I think it might work as a TV series if they focused on the embarrassing childhood memories. I don't think the adult Jenny stories were as interesting.
The main star could be Chloe Moretz. Her mom could be Melissa Gilbert (since Laura Ingalls is referenced throughout the book) and her father could be Jeff Daniels.
The author's wit and skewed sense of humor.
She sings the chapter titles!
It's like _Geek Love_, but with taxidermy instead of human experimentation, and humor instead of religious cult followings, and reality instead of fiction. Oh, hell. It's nothing like _Geek Love_.
Ok, so I listened to this book on a seven hour car trip by myself to attend a favorite aunt's funeral. In hindsight, a dumb idea. I had figured I needed an upbeat listen while going to such a sad event. My usual fare of heartwarming books about special dogs who die too young or biographies about people battling debilitating mental illness would just tempt me to drive off an interstate bridge in a heightened depressed state of mind. It was going to be a sad occasion so I needed to keep my spirits up. Unfortunately, it worked too well. Jenny Lawson's reading of her book had the effect of planting some amazingly ridiculous images in my mind which stayed there through the funeral mass, despite my best efforts to brainbleach them out. Most notably, I got a totally inappropriate set of gigglefits during the homily with the image of Jenny requesting her obstetrician to "sew up her vagina" with a Harry Potter lightning bolt after the birth of her daughter. This was so that when she got menstrual cramps in the future she could claim it was because Voldemort was nearby. My sister and stepmother, sitting with me at the service, kept stealing worried glances at me, convinced I was experiencing a serious breakdown in my grief but also puzzled as to why my sobs sounded more like stifled guffaws. The book is seriously that funny. I felt a little like Mary Richards in an old Mary Tyler Moore episode...the one where Chuckles the Clown is killed in a circus parade by a stampeding elephant because he is dressed as a giant peanut. Mary is appalled at everyone's jokes about the event until the funeral when the absurdity of the situation finally hits her and she can't keep from laughing. I finally had to get up, climb across an entire pew of grief-stricken relatives and go outside to deal with my laughter. I knew my wonderful aunt would understand but the rest of my relatives...not so much. Their reactions ranged from deep concern about my mental well-being to just plain being pissed-off that I lost it in church. Both groups seemed to avoid any contact with me for the rest of the day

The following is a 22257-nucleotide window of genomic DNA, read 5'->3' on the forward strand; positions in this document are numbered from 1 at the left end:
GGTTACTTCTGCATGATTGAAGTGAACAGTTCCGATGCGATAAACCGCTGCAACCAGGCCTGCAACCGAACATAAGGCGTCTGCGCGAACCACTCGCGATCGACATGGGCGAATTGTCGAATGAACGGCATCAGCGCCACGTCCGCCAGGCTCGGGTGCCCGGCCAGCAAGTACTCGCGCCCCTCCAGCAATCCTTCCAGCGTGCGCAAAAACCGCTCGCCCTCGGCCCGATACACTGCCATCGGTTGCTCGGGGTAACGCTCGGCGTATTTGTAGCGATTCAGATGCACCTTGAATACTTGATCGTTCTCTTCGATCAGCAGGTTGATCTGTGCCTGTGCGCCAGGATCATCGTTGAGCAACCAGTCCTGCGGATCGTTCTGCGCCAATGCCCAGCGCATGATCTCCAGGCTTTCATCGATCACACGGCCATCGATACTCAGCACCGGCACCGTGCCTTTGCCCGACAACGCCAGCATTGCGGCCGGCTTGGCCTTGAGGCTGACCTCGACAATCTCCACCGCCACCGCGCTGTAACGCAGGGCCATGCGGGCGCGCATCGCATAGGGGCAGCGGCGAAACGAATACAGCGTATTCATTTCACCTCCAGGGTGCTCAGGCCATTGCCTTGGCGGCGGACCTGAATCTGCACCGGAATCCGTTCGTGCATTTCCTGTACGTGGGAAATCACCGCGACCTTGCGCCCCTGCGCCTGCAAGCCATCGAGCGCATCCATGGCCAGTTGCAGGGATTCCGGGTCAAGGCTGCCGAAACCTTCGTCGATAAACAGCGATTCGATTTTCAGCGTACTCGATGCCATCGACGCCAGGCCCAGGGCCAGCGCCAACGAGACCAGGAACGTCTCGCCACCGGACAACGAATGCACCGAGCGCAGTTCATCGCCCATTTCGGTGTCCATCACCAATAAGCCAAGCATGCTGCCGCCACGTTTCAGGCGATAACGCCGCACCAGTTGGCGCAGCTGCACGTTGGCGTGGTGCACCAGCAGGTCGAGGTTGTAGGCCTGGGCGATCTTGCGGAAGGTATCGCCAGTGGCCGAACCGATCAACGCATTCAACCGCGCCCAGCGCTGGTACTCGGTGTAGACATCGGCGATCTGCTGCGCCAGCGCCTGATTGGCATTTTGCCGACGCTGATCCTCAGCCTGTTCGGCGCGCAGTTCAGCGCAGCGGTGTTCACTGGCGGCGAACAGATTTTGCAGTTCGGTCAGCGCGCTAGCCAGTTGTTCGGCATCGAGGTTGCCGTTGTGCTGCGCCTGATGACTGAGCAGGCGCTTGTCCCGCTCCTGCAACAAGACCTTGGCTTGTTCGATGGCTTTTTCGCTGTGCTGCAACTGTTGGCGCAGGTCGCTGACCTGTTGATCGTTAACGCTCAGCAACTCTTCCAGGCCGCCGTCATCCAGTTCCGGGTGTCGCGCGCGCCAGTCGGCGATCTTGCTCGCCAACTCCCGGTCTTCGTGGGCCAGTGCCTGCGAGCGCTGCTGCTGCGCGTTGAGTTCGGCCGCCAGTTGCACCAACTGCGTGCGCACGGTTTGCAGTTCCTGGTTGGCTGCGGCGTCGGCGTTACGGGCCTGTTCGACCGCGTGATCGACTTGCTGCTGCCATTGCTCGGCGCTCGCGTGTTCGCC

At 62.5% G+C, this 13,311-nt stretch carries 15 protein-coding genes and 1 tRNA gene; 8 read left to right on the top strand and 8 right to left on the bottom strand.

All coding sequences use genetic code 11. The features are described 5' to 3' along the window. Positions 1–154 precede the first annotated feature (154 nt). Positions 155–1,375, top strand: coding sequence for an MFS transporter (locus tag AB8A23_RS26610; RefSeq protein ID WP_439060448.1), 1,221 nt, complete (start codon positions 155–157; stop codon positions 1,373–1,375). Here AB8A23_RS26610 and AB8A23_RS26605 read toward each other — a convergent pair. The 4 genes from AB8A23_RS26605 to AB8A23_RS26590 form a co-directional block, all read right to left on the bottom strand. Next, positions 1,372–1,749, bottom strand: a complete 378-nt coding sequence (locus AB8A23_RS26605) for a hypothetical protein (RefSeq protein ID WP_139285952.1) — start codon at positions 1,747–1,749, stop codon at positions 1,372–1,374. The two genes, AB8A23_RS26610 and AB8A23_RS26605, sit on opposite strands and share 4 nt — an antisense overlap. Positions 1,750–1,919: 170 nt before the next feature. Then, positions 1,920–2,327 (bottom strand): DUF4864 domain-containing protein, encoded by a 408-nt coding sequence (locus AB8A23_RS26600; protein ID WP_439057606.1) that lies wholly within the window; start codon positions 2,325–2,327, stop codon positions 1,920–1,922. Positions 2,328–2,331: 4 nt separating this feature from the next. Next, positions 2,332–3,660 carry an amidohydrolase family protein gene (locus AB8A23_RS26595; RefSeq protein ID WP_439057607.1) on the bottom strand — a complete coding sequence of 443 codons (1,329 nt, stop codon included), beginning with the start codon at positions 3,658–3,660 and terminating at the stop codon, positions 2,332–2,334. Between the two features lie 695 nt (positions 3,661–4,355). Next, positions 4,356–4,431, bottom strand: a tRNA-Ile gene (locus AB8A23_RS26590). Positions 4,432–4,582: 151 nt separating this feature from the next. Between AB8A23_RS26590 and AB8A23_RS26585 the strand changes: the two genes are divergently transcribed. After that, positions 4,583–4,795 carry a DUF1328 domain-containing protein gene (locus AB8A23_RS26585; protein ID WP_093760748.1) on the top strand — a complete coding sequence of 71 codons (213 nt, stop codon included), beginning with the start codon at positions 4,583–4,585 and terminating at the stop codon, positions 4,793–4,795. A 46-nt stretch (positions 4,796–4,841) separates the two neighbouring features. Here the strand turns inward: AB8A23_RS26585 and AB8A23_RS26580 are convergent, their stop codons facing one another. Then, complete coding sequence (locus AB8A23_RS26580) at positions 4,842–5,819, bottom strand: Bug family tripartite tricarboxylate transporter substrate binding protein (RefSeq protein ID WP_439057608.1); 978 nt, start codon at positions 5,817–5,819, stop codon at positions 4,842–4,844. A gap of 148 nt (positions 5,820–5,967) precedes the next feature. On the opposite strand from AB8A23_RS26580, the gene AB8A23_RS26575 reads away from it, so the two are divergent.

My point is this book is FUNNY...not just polite tee-hee, "isn't that clever" amusing... but laugh-out-loud, howl til you cry and maybe wet yourself, lose your breath and get a headache hysterical! Even the sad parts (and there are some) have humor. I want this woman as my best friend so I can call her up and just listen to her to keep my endorphins going. I just KNOW we could manage to get into some very imaginative and memorable trouble together. She doesn't take herself, anyone else or life too seriously and I'm pretty sure that's the way we are intended to live. I'll have to ask my favorite aunt the next time I see her.
Disclaimer: Ok, so I didn't actually embarrass myself at the funeral but I borrowed a trick of Jenny's by mixing fact and fiction. So I will edit this to read "A Mostly True Review."(less)